i just started on it last week, 10mg. i am a bit tired but over all i feel fine. i was experiencing hot flashes and night sweats and rages and melt downs, all from menopause. i hope it can control all these. i'm limited to what i can take, i have heart failure and have had a attack last year. Answered by Guillermo Guderian 1 year ago.

Citalopram 10mg Answered by Omega Pana 1 year ago.

I ve taken citalopram 20mg for pain reduction from abdominal surgery requiring a large part of my abdomen to be cut open.It was very painful but the citalopram has actually helped and improved my mood.It is a very subtle effect and I would think it effects people without them noticing the changes it does produce. Answered by Allena Harig 1 year ago.

I'm on Celexa (citalopram) 20 mg. I have not experienced any side effects or withraw symptoms. Answered by Niesha Greenmyer 1 year ago.

10mg is 1/6 recommended adult dose. It is a serotonin uptake inhibitor. You should have no trouble at that dosage. Answered by Sudie Gemmill 1 year ago.

will it replace advain Answered by Rueben Pietrzak 1 year ago.


Help with medicine?
can you get a high off of taking Citalopram ? how much would you have to take to get a high? Asked by Renato Ploude 1 year ago.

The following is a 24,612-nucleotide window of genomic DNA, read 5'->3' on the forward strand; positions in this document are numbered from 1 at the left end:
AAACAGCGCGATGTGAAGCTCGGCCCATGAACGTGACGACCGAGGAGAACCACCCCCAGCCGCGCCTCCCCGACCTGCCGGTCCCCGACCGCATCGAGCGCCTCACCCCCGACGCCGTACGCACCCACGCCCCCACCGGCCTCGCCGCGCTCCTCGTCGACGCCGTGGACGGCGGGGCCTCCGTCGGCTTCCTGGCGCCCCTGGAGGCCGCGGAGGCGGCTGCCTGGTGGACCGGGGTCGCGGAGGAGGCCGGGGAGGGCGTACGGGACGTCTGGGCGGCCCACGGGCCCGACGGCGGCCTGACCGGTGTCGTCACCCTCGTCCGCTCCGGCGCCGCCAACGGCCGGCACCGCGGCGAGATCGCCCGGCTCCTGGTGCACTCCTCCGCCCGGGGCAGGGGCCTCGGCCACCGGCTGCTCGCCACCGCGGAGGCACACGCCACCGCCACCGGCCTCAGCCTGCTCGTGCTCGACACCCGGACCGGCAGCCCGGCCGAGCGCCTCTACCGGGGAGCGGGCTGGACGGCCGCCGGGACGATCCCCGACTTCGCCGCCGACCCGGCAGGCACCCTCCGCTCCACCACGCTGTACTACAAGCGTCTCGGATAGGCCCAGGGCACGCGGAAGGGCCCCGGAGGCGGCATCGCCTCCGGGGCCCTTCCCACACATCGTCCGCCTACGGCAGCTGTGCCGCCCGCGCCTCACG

GENERIC NAME: citalopram BRAND NAME: Celexa DRUG CLASS AND MECHANISM: Citalopram is an antidepressant medication that affects neurotransmitters, the chemical transmitters within the brain. Neurotransmitters manufactured and released by nerves attach to adjacent nerves and alter their activities. Thus, neurotransmitters can be thought of as the communication system of the brain. Many experts believe that an imbalance among neurotransmitters is the cause of depression. Citalopram works by preventing the uptake of one neurotransmitter, serotonin, by nerve cells after it has been released. Such uptake is an important mechanism for removing released neurotransmitters and terminating their actions on adjacent nerves. The reduced uptake caused by citalopram results in more free serotonin in the brain to stimulate nerve cells. Citalopram is in the class of drugs called selective serotonin reuptake inhibitors (SSRIs), a class that also contains fluoxetine (Prozac), paroxetine (Paxil) and sertraline (Zoloft). Citalopram was approved by the FDA in July 1998. GENERIC AVAILABLE: No PRESCRIPTION: Yes PREPARATIONS: Tablets (oval): 20mg, 40mg. STORAGE: Tablets should be kept at room temperature, 15° to 30°C (59° to 86°F). PRESCRIBED FOR: Citalopram is used for the management of depression. It also has been tested in persons with obsessive- compulsive disorders and panic disorders. DOSING: Citalopram is given as a single daily dose, usually in the morning. As with all antidepressants, it may take several weeks of treatment before maximum effects are seen. Doses are often adjusted slowly upwards to find the most effective dose. Elderly patients, debilitated persons, and patients with certain kidney or liver diseases may need lower doses. DRUG INTERACTIONS: All SSRIs, including citalopram, should not be taken with any of the mono-amine oxidase (MAO) inhibitor-class of antidepressants, for example, isocarboxazid (Marplan), phenelzine (Nardil), tranylcypromine (Parnate), and procarbazine (Matulane). Such combinations may lead to confusion, high blood pressure, tremor, and hyperactivity. This same type of interaction also may occur with selegiline (Eldepryl), fenfluramine (Pondimin), and dexfenfluramine (Redux). Tryptophan can cause headaches, nausea, sweating, and dizziness when taken with any SSRI. PREGNANCY: There are no adequate studies of citalopram in pregnant women. NURSING MOTHERS: It is not known if citalopram is secreted in breast milk. SIDE EFFECTS: The most commonly-noted side effects associated with citalopram are nausea, vomiting, excessive sweating, headache, tremor, and inability to sleep. Overall, between 1 in 6 and 1 in 5 persons experience a side effect. Some patients may experience withdrawal reactions upon stopping some SSRIs such as paroxetine, and such symptoms also may occur with citalopram. Symptoms of withdrawal include dizziness, tingling sensations , tiredness, vivid dreams, irritability or poor mood. It has been suggested that SSRIs may cause depression to worsen and even lead to suicide in a small number of patients. These potential side effects are difficult to evaluate in depressed patients because depression can progress with or without treatment, and suicide is itself a consequence of depression. Moreover, the evidence supporting these potential side effects is weak. Therefore, no conclusions can yet be drawn about the relationship between SSRIs and worsening depression and suicide. Until better information is available, patients receiving SSRIs should be monitored for worsening depression and suicidal tendencies. DONT MESS WITH IT.. Its not one of those feel buzzed drugs Answered by Robert Treider 1 year ago.